Myths & Legends



Iroquois: The Tempest

A tale of opportunity lost.

This fable is cited in Algic Researches, Comprising of Inquiries Respecting the Mental Characteristics of the North American Indians, First Series In Two Volumes, Vol. I, Indian Tales and Legends, edited by Henry Rowe Schoolcraft.
— Orly

Peeta Kay

There once lived a woman called Monedo Kway on the sand mountains called "the Sleeping Bear" of Lake Michigan, who had a daughter as beautiful as she was modest and discreet. Everybody spoke of the beauty of this daughter. She was so handsome that her mother feared she would be carried off, and to prevent it she put her in a box on the lake, which was tied by a long string to a stake on the shore. Every morning the mother pulled the box ashore, and combed her daughter's long, shining hair, gave her food, and then put her out again on the lake.

One day a handsome young man chanced to come to the spot at the moment she was receiving her morning's attentions from her mother. He was struck with her beauty, and immediately went home and told his feelings to his uncle, who was a great chief and a powerful magician. "My nephew," replied the old man, "go to the mother's lodge, and sit down in a modest manner, without saying a word. You need not ask her the question. But whatever you think she will understand, and what she thinks in answer you will also understand." The young man did so. He sat down, with his head dropped in a thoughtful manner, without uttering a word. He then thought, "I wish she would give me her daughter." Very soon he understood the mother's thoughts in reply. "Give you my daughter?" thought she; "you! No, indeed, my daughter shall never marry you." The young man went away and reported the result to his uncle. "Woman without good sense," said he, "who is she keeping her daughter for? Does she think she will marry the Mudjikewis? Proud heart! we will try her magic skill, and see whether she can withstand our power." The pride and haughtiness of the mother was talked of by the spirits living on that part of the lake. They met together and determined to exert their power in humbling her. For this purpose they resolved to raise a great storm on the lake. The water began to toss and roar, and the tempest became so severe, that the string broke, and the box floated off through the straits down Lake Huron, and struck against the sandy shores at its outlet. The place where it struck was near the lodge of a superannuated old spirit called Ishkwon Daimeka, or the keeper of the gate of the lakes. He opened the box and let out the beautiful daughter, took her into his lodge, and married her.

When the mother found that her daughter had been blown off by the storm, she raised very loud cries and lamented exceedingly. This she continued to do for a long time, and would not be comforted. At length, after two or three years, the spirits had pity on her, and determined to raise another storm and bring her back. It was even a greater storm than the first; and when it began to wash away the ground and encroach on the lodge of Ishkwon Daimeka, she leaped into the box, and the waves carried her back to the very spot of her mother's lodge on the shore. Monedo Equa was overjoyed; but when she opened the box, she found that her daughter's beauty had almost all departed. However, she loved her still because she was her daughter, and now thought of the young man who had made her the offer of marriage. She sent a formal message to him, but he had altered his mind, for he knew that she had been the wife of another. "Imarry your daughter?" said he; "your daughter! No, indeed! I shall never marry her."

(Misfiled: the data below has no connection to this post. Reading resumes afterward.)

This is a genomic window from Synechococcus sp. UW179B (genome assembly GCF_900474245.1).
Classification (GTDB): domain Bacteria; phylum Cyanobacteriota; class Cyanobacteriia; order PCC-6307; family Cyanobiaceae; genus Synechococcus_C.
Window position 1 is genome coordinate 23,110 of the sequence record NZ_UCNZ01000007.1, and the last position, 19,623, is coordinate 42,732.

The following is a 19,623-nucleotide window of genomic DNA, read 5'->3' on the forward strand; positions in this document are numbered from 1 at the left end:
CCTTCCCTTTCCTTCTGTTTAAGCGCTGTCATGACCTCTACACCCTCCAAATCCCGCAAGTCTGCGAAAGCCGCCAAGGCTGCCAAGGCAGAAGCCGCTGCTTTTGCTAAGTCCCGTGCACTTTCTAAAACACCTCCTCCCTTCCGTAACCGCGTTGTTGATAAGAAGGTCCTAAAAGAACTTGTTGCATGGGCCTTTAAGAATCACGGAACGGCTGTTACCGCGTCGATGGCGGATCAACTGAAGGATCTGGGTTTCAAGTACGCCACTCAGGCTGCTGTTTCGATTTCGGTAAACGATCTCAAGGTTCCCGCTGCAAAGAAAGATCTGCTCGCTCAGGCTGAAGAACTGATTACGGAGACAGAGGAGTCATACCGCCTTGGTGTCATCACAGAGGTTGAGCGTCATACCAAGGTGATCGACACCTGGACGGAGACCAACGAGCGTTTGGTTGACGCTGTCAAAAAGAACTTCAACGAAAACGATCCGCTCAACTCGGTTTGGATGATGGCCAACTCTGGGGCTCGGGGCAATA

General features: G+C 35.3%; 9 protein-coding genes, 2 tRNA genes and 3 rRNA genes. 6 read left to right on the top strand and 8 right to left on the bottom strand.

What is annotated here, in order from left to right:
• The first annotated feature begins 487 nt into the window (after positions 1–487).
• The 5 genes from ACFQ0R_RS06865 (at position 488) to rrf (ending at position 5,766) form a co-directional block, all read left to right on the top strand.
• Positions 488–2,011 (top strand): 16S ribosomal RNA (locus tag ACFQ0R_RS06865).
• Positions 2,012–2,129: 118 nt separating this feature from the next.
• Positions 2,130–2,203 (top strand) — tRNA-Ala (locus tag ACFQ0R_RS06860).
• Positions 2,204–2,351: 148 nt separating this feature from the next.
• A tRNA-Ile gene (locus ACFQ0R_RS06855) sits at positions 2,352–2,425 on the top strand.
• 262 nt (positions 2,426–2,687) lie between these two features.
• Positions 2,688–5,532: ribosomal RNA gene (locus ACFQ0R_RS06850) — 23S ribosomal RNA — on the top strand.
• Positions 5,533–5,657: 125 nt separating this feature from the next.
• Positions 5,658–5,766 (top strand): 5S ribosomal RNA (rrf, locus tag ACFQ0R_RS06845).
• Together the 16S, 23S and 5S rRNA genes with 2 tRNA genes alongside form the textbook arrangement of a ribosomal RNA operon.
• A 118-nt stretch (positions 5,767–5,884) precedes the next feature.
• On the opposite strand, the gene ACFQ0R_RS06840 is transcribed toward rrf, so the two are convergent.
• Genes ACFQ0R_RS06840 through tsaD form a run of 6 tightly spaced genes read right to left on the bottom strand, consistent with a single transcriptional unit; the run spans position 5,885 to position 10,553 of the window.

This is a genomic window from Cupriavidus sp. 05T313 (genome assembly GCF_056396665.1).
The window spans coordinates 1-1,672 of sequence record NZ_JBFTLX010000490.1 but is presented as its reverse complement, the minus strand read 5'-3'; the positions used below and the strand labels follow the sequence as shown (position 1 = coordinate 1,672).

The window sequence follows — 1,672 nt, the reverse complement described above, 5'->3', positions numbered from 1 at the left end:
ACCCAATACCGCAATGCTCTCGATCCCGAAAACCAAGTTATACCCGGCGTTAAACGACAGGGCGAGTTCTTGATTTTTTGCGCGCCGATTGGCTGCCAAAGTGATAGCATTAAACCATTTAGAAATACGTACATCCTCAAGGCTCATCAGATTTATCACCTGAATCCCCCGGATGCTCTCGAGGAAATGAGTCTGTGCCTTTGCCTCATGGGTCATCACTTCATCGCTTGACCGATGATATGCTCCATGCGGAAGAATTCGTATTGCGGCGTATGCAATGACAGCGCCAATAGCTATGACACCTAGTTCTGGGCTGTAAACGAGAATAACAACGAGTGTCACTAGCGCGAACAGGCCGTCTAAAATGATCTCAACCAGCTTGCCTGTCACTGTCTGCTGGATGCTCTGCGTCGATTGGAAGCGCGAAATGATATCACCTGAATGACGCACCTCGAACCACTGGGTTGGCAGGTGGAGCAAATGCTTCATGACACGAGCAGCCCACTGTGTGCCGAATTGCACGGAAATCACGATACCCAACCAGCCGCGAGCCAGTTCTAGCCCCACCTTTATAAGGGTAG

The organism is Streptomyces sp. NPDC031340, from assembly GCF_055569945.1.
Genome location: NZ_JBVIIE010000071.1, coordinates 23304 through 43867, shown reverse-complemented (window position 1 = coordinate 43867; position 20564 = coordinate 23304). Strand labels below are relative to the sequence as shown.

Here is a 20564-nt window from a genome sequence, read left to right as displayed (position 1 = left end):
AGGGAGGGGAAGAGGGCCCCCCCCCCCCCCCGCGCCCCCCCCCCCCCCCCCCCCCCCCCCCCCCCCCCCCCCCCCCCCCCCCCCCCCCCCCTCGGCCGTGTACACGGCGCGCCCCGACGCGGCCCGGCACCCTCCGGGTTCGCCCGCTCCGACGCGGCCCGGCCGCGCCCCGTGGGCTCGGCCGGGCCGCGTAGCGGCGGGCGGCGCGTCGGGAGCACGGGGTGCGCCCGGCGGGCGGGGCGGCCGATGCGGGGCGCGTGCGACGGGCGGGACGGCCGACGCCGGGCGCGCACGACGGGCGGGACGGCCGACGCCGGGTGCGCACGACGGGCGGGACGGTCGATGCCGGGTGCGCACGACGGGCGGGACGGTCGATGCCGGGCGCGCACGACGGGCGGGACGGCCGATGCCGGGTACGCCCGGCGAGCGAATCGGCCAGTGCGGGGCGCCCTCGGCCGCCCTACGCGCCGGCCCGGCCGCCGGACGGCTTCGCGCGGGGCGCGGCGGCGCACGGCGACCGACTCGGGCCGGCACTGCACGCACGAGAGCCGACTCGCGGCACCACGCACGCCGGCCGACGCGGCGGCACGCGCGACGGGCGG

The storm that brought her back was so strong and powerful, that it tore away a large part of the shore of the lake, and swept off Ishkwon Daimeka's lodge, the fragments of which, lodging in the straits, formed those beautiful islands which are scattered in the St. Clair and Detroit rivers. The old man himself was drowned, and his bones are buried under them. They heard him singing as he was driven off on a portion of his lodge; some fragments of his words are still repeated, which show what his thoughts were in the midst of his overthrow.


The waves, the waves, the angry waves,
Have borne my bless'd away,
And cast me forth all reft and lone,
With wrecks of wood and clay.

My power is gone, my guardian dead,
My loved, my cherish'd lost,
And every dream of pleasure fled,
And every bright hope cross'd.

I go—I go, a floating ball,
A speck of earth at best;
But with my dying breath I call
On Peeta Kway the bless'd.

Oh! was it kind in spirits high,
Who rule these waters free,
To call the vengeance of the sky,
And turn its wrath on me?

Yet shall I triumph; for the storm
That sounds my funeral knell,
Shall lands, and coasts, and islands form,
Where joy and peace shall dwell.

And every vestige of my lodge,
And all my simple store,
Shall turn to pastures green and sweet,
And many a winding shore.

There other tribes of men shall dwell,
Who serve a purer power,
And oft of me the story tell,
To while away the hour.

So shall I live, though now I'm toss'd,
A poor, dishonour'd thing,
And where one Peeta Kway was lost,
A thousand more shall spring.




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